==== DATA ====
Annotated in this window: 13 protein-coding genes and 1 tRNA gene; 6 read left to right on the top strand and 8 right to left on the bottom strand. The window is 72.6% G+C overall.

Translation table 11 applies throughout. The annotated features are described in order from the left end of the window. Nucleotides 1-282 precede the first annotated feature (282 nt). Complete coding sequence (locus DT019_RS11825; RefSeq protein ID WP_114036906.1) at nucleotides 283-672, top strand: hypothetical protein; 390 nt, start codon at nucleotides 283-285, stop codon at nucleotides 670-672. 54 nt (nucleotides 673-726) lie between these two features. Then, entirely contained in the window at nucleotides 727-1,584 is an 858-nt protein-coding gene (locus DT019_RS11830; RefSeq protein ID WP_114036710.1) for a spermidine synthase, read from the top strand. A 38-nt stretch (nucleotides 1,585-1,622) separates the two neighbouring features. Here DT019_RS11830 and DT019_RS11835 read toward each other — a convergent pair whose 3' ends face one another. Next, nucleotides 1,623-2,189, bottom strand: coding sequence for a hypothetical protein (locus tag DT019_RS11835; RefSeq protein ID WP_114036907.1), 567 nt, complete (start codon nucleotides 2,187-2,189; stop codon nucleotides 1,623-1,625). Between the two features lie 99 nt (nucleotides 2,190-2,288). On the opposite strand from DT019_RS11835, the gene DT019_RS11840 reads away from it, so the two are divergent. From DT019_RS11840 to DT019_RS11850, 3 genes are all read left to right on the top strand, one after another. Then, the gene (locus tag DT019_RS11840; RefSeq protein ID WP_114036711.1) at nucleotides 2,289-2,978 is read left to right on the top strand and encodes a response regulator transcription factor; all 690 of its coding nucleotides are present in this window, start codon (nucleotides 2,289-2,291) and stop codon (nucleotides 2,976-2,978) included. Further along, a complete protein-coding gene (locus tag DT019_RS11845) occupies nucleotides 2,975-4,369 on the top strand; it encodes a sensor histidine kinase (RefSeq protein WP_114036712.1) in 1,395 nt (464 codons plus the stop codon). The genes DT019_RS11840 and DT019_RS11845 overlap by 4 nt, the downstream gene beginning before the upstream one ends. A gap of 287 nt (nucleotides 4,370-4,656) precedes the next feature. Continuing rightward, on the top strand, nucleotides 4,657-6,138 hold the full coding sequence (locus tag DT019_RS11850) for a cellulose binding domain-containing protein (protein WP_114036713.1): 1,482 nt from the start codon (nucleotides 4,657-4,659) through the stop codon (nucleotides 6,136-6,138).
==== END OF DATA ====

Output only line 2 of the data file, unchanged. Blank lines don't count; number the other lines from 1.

Translation table 11 applies throughout. The annotated features are described in order from the left end of the window. Nucleotides 1-282 precede the first annotated feature (282 nt). Complete coding sequence (locus DT019_RS11825; RefSeq protein ID WP_114036906.1) at nucleotides 283-672, top strand: hypothetical protein; 390 nt, start codon at nucleotides 283-285, stop codon at nucleotides 670-672. 54 nt (nucleotides 673-726) lie between these two features. Then, entirely contained in the window at nucleotides 727-1,584 is an 858-nt protein-coding gene (locus DT019_RS11830; RefSeq protein ID WP_114036710.1) for a spermidine synthase, read from the top strand. A 38-nt stretch (nucleotides 1,585-1,622) separates the two neighbouring features. Here DT019_RS11830 and DT019_RS11835 read toward each other — a convergent pair whose 3' ends face one another. Next, nucleotides 1,623-2,189, bottom strand: coding sequence for a hypothetical protein (locus tag DT019_RS11835; RefSeq protein ID WP_114036907.1), 567 nt, complete (start codon nucleotides 2,187-2,189; stop codon nucleotides 1,623-1,625). Between the two features lie 99 nt (nucleotides 2,190-2,288). On the opposite strand from DT019_RS11835, the gene DT019_RS11840 reads away from it, so the two are divergent. From DT019_RS11840 to DT019_RS11850, 3 genes are all read left to right on the top strand, one after another. Then, the gene (locus tag DT019_RS11840; RefSeq protein ID WP_114036711.1) at nucleotides 2,289-2,978 is read left to right on the top strand and encodes a response regulator transcription factor; all 690 of its coding nucleotides are present in this window, start codon (nucleotides 2,289-2,291) and stop codon (nucleotides 2,976-2,978) included. Further along, a complete protein-coding gene (locus tag DT019_RS11845) occupies nucleotides 2,975-4,369 on the top strand; it encodes a sensor histidine kinase (RefSeq protein WP_114036712.1) in 1,395 nt (464 codons plus the stop codon). The genes DT019_RS11840 and DT019_RS11845 overlap by 4 nt, the downstream gene beginning before the upstream one ends. A gap of 287 nt (nucleotides 4,370-4,656) precedes the next feature. Continuing rightward, on the top strand, nucleotides 4,657-6,138 hold the full coding sequence (locus tag DT019_RS11850) for a cellulose binding domain-containing protein (protein WP_114036713.1): 1,482 nt from the start codon (nucleotides 4,657-4,659) through the stop codon (nucleotides 6,136-6,138).